Highlights of my Summer Research

The findings of my research focus on my analysis of The Spirit of the Laws in relation to current arguments made by other political scientists. One of the greatest challenges in understanding Montesquieu, is that he makes broad generalizations that seemingly contradict each other, but his examples show the purpose of his statements and indicate that his generalizations are rules that loosely apply to many (if not most) situations.

Some of the highlights of the research I completed include: regime typology, liberty for state vs. booksthe individual, the confederate republic, and commerce as a means for international peace. First, Montesquieu divides regimes in to three categories: republics, monarchies, and despotic states. Second, he distinguishes between liberty as applied to a state and to the individual. Third, he offers a solution to the security of small states by forming alliances to create a confederacy. Finally, he suggests that commerce works to make war less desirable, thus increasing peace internationally.

After this summer, I hope to continue exploring the intricacies that lie within The Spirit of the Laws, but I also realize that I must take a step back from my Montesquieu focused studies to allow room for this upcoming academic year. Still, I know that I will return to great philosophers, like Montesquieu, to serve as the emphasis of my research in the future.

by Charles Moore


A Great Mentor-Mentee Relationship

One of the most vital parts about undergraduate research is having a great relationship with one’s mentor. In order to have a great mentor-mentee relationship, both the mentor and the mentee need to be on the same wavelength. For some people, this type of intellectual socialization comes naturally; for others, this can be difficult. In the time that I have spent working with Dr. Radasanu, it has become increasingly evident that she excels as a mentor.Radasanu-Andrea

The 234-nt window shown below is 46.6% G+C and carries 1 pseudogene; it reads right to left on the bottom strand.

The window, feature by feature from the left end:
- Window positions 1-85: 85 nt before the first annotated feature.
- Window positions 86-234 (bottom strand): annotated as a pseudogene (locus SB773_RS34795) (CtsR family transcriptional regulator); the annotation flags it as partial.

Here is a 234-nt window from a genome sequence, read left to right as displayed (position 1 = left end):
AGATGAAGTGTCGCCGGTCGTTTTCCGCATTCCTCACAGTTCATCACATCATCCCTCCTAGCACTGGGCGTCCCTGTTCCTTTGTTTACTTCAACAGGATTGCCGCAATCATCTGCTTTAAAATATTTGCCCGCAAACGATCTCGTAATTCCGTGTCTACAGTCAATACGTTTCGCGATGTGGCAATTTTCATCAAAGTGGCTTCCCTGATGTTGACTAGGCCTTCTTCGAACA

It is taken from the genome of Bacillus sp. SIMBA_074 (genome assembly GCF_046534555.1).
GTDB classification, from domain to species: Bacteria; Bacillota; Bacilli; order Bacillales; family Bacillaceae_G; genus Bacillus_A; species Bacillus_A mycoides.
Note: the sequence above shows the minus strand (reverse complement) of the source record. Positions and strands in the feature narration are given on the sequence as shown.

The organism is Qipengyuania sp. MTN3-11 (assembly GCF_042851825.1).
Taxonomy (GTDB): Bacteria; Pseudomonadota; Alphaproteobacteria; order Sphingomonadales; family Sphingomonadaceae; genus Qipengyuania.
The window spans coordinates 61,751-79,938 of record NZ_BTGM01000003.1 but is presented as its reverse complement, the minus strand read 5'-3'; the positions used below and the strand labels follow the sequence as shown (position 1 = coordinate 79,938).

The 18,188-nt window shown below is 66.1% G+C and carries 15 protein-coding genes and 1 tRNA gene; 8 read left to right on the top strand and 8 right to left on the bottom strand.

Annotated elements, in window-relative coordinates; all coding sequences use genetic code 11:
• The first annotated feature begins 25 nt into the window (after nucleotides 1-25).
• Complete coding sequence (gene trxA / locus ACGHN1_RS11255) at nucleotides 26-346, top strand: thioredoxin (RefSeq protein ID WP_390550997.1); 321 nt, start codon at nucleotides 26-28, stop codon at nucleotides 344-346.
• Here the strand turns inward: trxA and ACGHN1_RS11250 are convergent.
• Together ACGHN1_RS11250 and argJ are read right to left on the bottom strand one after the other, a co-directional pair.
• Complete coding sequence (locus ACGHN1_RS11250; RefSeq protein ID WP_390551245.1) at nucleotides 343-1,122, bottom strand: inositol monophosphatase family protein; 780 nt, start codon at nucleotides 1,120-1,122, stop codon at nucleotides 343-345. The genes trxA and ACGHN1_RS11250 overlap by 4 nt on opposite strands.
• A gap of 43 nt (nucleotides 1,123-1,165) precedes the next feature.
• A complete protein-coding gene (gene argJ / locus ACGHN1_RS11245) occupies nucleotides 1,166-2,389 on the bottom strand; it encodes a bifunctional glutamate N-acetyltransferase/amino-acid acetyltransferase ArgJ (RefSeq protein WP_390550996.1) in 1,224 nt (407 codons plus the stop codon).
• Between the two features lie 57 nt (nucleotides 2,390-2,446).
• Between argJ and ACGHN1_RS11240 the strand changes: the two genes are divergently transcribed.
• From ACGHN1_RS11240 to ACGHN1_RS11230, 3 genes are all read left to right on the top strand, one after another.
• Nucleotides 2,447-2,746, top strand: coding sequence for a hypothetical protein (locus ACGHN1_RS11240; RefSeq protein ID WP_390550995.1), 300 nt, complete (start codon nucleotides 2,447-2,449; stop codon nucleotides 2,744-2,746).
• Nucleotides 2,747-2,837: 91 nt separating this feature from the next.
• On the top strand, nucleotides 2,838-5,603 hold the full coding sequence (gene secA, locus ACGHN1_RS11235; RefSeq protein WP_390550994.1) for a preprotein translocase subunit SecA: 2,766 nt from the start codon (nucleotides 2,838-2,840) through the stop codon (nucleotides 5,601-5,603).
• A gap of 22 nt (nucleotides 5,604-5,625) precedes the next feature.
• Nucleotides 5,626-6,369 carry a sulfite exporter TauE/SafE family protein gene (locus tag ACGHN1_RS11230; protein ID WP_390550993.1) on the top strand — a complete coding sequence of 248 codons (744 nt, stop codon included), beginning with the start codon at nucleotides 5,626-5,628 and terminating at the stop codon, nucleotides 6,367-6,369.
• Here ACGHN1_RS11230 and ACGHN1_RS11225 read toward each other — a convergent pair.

My first encounter with Dr. Radasanu was in an interview for an internship offered by the political science department. (I did not receive this internship). However, she did email me to suggest that I take a class she was teaching and to offer me a (department approval only) class that she was co-teaching. Through these classes, I was able to learn the various arguments that Dr. Radasanu presented. Since the classes were so enjoyable (partially from my interest in the subjects, but mainly from in-class discussion facilitated by Dr. Radasanu) I decided that this (Political theory) was the topic I wished to cover for my honors capstone.

As this summer research approaches its end, I am glad of my choice in my mentor. We have met several times to discuss the various sections of the research, from the primary source (Montesquieu) to the secondary sources (articles). Now that the summer is over, the next step will be to take an independent study with Dr. Radasanu in the fall and then work on my capstone in the spring.

by Charles Moore

Connecting my interest in debating to Political Science

Have you ever met someone as stubborn as a rock? So strong of will (bullheaded) that they will argue and argue their point until they’ve won (or rather you’ve simply become annoyed and conceded to let them believe they’ve won). I am one of those people. Debates have always been one of my redeeming and, sometimes, degrading qualities. However, somewhere in life I learned that there is not always a right answer. We argue and argue; yet no concrete answer emerges. Now, instead of holding firm to answers, I hold firm to arguments: their strengths and weakness.

So, why political science? Of all the abstract areas to focus my attention, why this field? To be honest, I’m not entirely sure myself. Somewhere in my education leading to college, I decided that this was the conversation I wanted to be a part of. Locke, Hobbes, Aristotle, Montesquieu, and so many more, are all great thinkers that are studied by political scientists.

The project that I’m working on for my capstone focuses on Montesquieu. His book, The Spirit of the Law, goes beyond borders. From idealism to realism and ancient to modern, researching Montesquieu gives me the oargumentspportunity to think about states in a different way. The connections between nations are becoming stronger and more numerous, and my hope is to learn how these interactions play out in theory, and reality. For theory, we look to history and great thinkers, but for reality, we just have to wait.

by Charles Moore